6. Kevin Izard | August 18, 2016 at 8:21 am |

    I am a long time resident of Sherman Park, and I agree with your observation that here is a “father vacuum” in much of American society. I also agree that many policies of “the Great Society” inadvertently contributed to these ills. HOWEVER, to suggest that the problems in the African American community BEGAN with the Great Society is short-sighted. The Watts Riots (and the Milwaukee Riots, for at matter) occurred BEFORE the establishment of the Great Society. To begin to understand the African American psyche, you have to get into issues of slavery, and racism, Jim Crow, and socioconomics. African American fahers were separated from their families from the beginning of their time in America. And this continued during the Great Migration of men from the south to the north to find jobs. These are complicated issues in need of a SUPERNATURAL solution.

  7. It goes back farther than that, it goes back to mankind and the religion of worshiping oneself over worshiping the Creator God. Buying the lie that we too can be like God believing we know what is right for us.

  8. give me a break! My father left when I was 2, my mother never remarried till I was 21 – she supported me, living with my grandmother. She bought a house, worked every day, and on the weekend a bit of moonlighting. Doing hair for her entire life. I left home for the Army at 17 – she never got one nickel from my father or the government. We ate well, simple, but well – had a car, house, clothes, food, grew some grapes and berries. It was a simple little house, Two bedrooms – one bath – want heat in the kitchen open the oven. That was life ; a strong faith and work ethic. Hispanic mother and grandmother, my mom finally became a citizen when I was about 5 years old. Grandma never did. Mom live to 100. Rarely saw a doctor. I’ve learned many lessons, but one that has stuck in my head is don’t blame me for the mistakes of my father or his father. That seems to be the popular thing in black America, the blacks blaming the whites for what happen 200 years and many fathers ago. Get over it, shut up and get to work, if not for this generation the next, but do something about beside burning down your neighbors home or business.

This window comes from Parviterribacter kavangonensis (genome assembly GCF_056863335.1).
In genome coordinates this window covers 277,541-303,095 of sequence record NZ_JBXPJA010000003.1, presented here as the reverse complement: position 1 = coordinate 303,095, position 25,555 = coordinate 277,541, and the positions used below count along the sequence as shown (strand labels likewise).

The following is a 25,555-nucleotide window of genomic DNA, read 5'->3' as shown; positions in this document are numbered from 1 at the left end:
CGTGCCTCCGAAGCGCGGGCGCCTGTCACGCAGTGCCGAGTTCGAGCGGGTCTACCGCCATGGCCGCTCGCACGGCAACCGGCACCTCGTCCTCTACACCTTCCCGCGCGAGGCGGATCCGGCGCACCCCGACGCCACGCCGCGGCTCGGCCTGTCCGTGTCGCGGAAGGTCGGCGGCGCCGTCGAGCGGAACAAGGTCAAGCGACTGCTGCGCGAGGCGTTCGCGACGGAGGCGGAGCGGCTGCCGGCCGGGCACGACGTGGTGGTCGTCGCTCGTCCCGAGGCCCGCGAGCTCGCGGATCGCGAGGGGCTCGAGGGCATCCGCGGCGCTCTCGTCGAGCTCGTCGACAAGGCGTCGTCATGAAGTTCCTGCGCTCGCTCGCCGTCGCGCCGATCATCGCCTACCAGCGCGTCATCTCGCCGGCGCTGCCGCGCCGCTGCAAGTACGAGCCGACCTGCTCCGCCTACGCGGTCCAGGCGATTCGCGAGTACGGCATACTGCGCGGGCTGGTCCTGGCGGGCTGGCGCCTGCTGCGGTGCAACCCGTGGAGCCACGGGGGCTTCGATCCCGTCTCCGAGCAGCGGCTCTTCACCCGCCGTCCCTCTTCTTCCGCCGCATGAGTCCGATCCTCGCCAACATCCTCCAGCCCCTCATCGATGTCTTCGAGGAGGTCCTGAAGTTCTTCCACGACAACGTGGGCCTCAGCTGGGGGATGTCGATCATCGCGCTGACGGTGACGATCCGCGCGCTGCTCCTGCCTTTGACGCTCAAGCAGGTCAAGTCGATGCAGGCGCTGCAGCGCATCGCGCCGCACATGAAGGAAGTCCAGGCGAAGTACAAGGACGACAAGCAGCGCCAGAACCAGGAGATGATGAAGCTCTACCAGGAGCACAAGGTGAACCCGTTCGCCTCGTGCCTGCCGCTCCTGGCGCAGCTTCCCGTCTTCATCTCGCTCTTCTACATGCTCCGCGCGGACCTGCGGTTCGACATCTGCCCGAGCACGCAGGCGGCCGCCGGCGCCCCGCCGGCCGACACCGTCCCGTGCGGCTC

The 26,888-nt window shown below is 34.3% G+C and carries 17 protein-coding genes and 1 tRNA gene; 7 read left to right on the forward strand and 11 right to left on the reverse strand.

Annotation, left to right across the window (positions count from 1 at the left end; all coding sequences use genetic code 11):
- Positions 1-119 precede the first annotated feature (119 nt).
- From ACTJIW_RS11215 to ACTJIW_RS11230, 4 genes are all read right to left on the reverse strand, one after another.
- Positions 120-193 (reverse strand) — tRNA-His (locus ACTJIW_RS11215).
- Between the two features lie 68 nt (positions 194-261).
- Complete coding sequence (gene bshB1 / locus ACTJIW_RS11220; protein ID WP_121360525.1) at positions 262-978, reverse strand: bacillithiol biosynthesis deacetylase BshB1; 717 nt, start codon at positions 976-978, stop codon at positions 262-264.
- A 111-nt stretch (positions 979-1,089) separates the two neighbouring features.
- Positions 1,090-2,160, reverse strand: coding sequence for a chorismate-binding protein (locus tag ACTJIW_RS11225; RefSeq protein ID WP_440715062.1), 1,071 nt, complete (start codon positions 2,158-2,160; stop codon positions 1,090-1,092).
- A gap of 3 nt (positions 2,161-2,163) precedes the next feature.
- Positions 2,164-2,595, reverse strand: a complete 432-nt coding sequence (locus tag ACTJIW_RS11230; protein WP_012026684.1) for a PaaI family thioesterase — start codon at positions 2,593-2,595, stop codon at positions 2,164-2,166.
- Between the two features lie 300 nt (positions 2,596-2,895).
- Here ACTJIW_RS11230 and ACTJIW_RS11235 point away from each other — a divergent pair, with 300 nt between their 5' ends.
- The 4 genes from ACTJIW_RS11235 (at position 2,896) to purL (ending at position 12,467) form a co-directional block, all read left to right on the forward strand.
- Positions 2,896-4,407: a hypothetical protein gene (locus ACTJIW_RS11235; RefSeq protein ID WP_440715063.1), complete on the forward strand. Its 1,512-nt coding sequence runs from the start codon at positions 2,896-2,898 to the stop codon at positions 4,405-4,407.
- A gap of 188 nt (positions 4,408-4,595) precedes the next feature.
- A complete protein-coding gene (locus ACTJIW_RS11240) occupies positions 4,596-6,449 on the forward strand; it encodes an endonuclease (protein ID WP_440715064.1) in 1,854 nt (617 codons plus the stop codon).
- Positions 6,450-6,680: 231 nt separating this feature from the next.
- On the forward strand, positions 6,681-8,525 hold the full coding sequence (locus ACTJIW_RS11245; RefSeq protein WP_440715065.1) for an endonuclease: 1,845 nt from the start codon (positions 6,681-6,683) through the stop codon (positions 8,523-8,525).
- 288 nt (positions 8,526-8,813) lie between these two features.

• I agree with you Billy B,
      My mom was left with 6 kids and although we lived at La Reforma for about a year, she refused welfare or commodities. She worked very hard to support us.
      My father had started a new family but was very present in our lives, He didn’t give my mom one penny until I was 15. But he was present, one thing my mom never did was talk bad about our father, he was to be shown respect and loved when he visited. Just because they didn’t work out didn’t mean we were to take sides. We spent many weekends with him and later I lived with him and his new family.
      They were all very kind and I loved them. He took my older brother and myself hunting and camping. Later he hired my older brother to work for him at his company and taught him the trade.
      My father taught me so much and so did my mom. Work hard, your word is your bond, educate yourself beyond school, Read!

      I really thank God for them, and am glad they are no longer around to see the way America has changed. They were so patriotic, it would break their hearts.

  9. Another great article by James T. Billly B and Aric you are the (fortunate) exceptions that proof the rule. You are Good Guys.

  10. Listen to a Mom | August 18, 2016 at 7:12 pm |

    Great article. Many great insights and observations.

    To piggy back on the Feds staying out of family business, I agree.

    Gov’t policies of things like the “community school model” in Northern AZ is taking on the role of the family household and transferring it to school districts/taxpayers. The community school opens early morning and closes late after dinner time. Families are invited to take part in breakfast and dinner so all you have to do is wake up, get dressed–the school will provide, homework is done at homework club, then have dinner together at the school, go home, bathe, go to bed.

    Some may say, these are the only meals some families have. Even with good intentions, the focus of the family unit is lost as kids see someone else outside the family “takes care of them.”

    James T makes a great point: Gov’t does a disservice to financially “reward” fathers to stay away to give the mothers and children assistance. Gov’t rationalizes their good intentions.

    I applaud the single parents who can and do a great job. As a Mom, I am grateful everyday to have a supportive husband who is a great role model for our child.

    Dads absolutely matter in a kid’s life!

  11. Thank you Arizona Daily Independent for publishing this excellent article. And thanks “Listen to a Mom. You always provide excellent words of wisdom.